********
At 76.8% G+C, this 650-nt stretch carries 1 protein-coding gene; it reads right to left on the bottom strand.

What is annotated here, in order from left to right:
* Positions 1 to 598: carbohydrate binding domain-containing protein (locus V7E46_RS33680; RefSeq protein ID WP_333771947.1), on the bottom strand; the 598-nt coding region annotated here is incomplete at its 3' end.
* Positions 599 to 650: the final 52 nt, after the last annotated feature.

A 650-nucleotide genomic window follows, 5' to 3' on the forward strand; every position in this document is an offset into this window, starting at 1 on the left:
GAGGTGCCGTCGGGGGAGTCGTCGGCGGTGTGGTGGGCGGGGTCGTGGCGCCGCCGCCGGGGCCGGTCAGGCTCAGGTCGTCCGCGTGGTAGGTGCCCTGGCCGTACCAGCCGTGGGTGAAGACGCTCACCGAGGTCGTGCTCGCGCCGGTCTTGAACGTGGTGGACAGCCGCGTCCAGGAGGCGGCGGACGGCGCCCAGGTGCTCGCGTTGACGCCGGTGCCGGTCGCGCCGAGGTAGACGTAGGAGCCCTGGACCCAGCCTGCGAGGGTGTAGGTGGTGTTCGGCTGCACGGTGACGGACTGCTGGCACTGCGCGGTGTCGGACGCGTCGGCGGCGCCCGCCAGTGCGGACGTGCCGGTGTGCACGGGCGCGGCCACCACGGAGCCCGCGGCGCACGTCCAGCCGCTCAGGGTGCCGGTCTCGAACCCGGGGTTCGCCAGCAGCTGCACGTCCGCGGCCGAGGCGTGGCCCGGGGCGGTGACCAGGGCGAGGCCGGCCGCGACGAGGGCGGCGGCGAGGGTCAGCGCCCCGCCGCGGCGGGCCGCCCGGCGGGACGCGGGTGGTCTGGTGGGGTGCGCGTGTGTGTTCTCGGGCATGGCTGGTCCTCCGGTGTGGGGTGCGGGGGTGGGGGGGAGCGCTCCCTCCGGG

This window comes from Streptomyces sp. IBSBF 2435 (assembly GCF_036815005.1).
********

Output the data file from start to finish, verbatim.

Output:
At 76.8% G+C, this 650-nt stretch carries 1 protein-coding gene; it reads right to left on the bottom strand.

What is annotated here, in order from left to right:
* Positions 1 to 598: carbohydrate binding domain-containing protein (locus V7E46_RS33680; RefSeq protein ID WP_333771947.1), on the bottom strand; the 598-nt coding region annotated here is incomplete at its 3' end.
* Positions 599 to 650: the final 52 nt, after the last annotated feature.

A 650-nucleotide genomic window follows, 5' to 3' on the forward strand; every position in this document is an offset into this window, starting at 1 on the left:
GAGGTGCCGTCGGGGGAGTCGTCGGCGGTGTGGTGGGCGGGGTCGTGGCGCCGCCGCCGGGGCCGGTCAGGCTCAGGTCGTCCGCGTGGTAGGTGCCCTGGCCGTACCAGCCGTGGGTGAAGACGCTCACCGAGGTCGTGCTCGCGCCGGTCTTGAACGTGGTGGACAGCCGCGTCCAGGAGGCGGCGGACGGCGCCCAGGTGCTCGCGTTGACGCCGGTGCCGGTCGCGCCGAGGTAGACGTAGGAGCCCTGGACCCAGCCTGCGAGGGTGTAGGTGGTGTTCGGCTGCACGGTGACGGACTGCTGGCACTGCGCGGTGTCGGACGCGTCGGCGGCGCCCGCCAGTGCGGACGTGCCGGTGTGCACGGGCGCGGCCACCACGGAGCCCGCGGCGCACGTCCAGCCGCTCAGGGTGCCGGTCTCGAACCCGGGGTTCGCCAGCAGCTGCACGTCCGCGGCCGAGGCGTGGCCCGGGGCGGTGACCAGGGCGAGGCCGGCCGCGACGAGGGCGGCGGCGAGGGTCAGCGCCCCGCCGCGGCGGGCCGCCCGGCGGGACGCGGGTGGTCTGGTGGGGTGCGCGTGTGTGTTCTCGGGCATGGCTGGTCCTCCGGTGTGGGGTGCGGGGGTGGGGGGGAGCGCTCCCTCCGGG

This window comes from Streptomyces sp. IBSBF 2435 (assembly GCF_036815005.1).